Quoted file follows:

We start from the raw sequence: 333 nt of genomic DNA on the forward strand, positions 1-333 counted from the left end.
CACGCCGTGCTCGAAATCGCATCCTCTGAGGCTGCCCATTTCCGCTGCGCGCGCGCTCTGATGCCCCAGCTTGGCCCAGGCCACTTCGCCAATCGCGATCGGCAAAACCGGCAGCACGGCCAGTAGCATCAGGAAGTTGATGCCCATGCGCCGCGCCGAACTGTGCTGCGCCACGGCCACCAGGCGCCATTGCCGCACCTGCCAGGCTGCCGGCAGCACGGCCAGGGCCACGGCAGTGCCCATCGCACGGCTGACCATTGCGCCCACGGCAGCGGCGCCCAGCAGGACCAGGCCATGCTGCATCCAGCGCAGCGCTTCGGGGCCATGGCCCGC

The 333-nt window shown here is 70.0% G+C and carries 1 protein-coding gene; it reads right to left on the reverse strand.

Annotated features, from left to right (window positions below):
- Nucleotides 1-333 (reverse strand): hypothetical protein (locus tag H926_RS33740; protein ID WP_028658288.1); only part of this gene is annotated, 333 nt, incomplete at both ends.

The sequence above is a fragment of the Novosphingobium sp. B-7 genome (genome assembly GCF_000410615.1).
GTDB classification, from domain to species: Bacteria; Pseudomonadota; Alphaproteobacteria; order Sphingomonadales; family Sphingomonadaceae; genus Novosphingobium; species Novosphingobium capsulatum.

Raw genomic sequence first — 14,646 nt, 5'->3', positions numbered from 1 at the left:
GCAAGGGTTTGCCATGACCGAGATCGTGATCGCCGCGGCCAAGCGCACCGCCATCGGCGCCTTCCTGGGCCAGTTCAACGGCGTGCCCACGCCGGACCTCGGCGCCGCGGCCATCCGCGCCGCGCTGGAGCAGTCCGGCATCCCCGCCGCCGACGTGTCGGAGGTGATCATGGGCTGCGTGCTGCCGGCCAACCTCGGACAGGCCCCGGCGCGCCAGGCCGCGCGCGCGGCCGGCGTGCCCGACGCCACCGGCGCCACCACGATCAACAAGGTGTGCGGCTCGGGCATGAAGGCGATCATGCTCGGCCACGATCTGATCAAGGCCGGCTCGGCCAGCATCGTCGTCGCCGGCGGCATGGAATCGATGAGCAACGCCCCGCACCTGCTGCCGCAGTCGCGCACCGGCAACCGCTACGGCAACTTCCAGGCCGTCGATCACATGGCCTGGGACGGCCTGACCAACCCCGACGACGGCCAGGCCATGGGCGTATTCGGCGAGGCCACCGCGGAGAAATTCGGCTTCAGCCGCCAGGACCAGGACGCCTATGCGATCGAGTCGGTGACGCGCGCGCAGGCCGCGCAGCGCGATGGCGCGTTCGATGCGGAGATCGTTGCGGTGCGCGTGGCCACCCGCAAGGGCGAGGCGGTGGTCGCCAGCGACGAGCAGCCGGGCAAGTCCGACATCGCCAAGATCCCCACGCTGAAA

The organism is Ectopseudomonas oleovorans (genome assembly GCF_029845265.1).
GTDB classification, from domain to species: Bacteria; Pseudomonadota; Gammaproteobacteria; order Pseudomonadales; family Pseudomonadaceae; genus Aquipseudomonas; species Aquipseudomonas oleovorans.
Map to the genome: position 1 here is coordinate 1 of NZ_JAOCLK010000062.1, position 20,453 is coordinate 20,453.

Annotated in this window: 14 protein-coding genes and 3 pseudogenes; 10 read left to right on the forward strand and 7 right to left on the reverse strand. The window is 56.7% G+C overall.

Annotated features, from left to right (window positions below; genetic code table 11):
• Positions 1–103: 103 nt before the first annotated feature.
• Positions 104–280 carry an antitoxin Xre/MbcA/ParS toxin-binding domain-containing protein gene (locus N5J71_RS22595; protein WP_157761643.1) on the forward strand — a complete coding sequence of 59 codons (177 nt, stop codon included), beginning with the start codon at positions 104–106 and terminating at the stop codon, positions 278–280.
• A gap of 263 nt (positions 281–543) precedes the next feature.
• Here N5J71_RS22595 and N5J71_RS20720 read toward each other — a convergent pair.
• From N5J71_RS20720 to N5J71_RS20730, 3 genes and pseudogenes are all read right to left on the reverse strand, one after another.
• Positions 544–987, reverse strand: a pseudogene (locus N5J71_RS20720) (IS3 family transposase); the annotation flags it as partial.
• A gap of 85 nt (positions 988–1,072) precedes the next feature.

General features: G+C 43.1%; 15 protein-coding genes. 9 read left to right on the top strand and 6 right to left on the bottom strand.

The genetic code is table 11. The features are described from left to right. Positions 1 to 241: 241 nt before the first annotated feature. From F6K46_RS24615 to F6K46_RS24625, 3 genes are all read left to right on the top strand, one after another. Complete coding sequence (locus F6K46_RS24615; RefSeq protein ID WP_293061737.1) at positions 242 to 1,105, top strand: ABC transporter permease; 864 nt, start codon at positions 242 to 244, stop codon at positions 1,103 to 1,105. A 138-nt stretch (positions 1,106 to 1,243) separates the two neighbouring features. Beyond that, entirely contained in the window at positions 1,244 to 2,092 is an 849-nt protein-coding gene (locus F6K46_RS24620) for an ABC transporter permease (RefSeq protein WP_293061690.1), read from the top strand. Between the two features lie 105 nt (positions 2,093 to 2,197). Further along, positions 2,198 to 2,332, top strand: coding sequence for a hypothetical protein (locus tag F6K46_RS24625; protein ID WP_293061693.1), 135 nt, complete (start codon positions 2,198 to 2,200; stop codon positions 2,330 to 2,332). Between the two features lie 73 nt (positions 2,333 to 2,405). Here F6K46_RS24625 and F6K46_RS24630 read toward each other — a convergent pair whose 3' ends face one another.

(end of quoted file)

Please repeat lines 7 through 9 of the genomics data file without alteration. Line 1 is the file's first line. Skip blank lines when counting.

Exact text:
GTDB classification, from domain to species: Bacteria; Pseudomonadota; Alphaproteobacteria; order Sphingomonadales; family Sphingomonadaceae; genus Novosphingobium; species Novosphingobium capsulatum.

Raw genomic sequence first — 14,646 nt, 5'->3', positions numbered from 1 at the left:
GCAAGGGTTTGCCATGACCGAGATCGTGATCGCCGCGGCCAAGCGCACCGCCATCGGCGCCTTCCTGGGCCAGTTCAACGGCGTGCCCACGCCGGACCTCGGCGCCGCGGCCATCCGCGCCGCGCTGGAGCAGTCCGGCATCCCCGCCGCCGACGTGTCGGAGGTGATCATGGGCTGCGTGCTGCCGGCCAACCTCGGACAGGCCCCGGCGCGCCAGGCCGCGCGCGCGGCCGGCGTGCCCGACGCCACCGGCGCCACCACGATCAACAAGGTGTGCGGCTCGGGCATGAAGGCGATCATGCTCGGCCACGATCTGATCAAGGCCGGCTCGGCCAGCATCGTCGTCGCCGGCGGCATGGAATCGATGAGCAACGCCCCGCACCTGCTGCCGCAGTCGCGCACCGGCAACCGCTACGGCAACTTCCAGGCCGTCGATCACATGGCCTGGGACGGCCTGACCAACCCCGACGACGGCCAGGCCATGGGCGTATTCGGCGAGGCCACCGCGGAGAAATTCGGCTTCAGCCGCCAGGACCAGGACGCCTATGCGATCGAGTCGGTGACGCGCGCGCAGGCCGCGCAGCGCGATGGCGCGTTCGATGCGGAGATCGTTGCGGTGCGCGTGGCCACCCGCAAGGGCGAGGCGGTGGTCGCCAGCGACGAGCAGCCGGGCAAGTCCGACATCGCCAAGATCCCCACGCTGAAA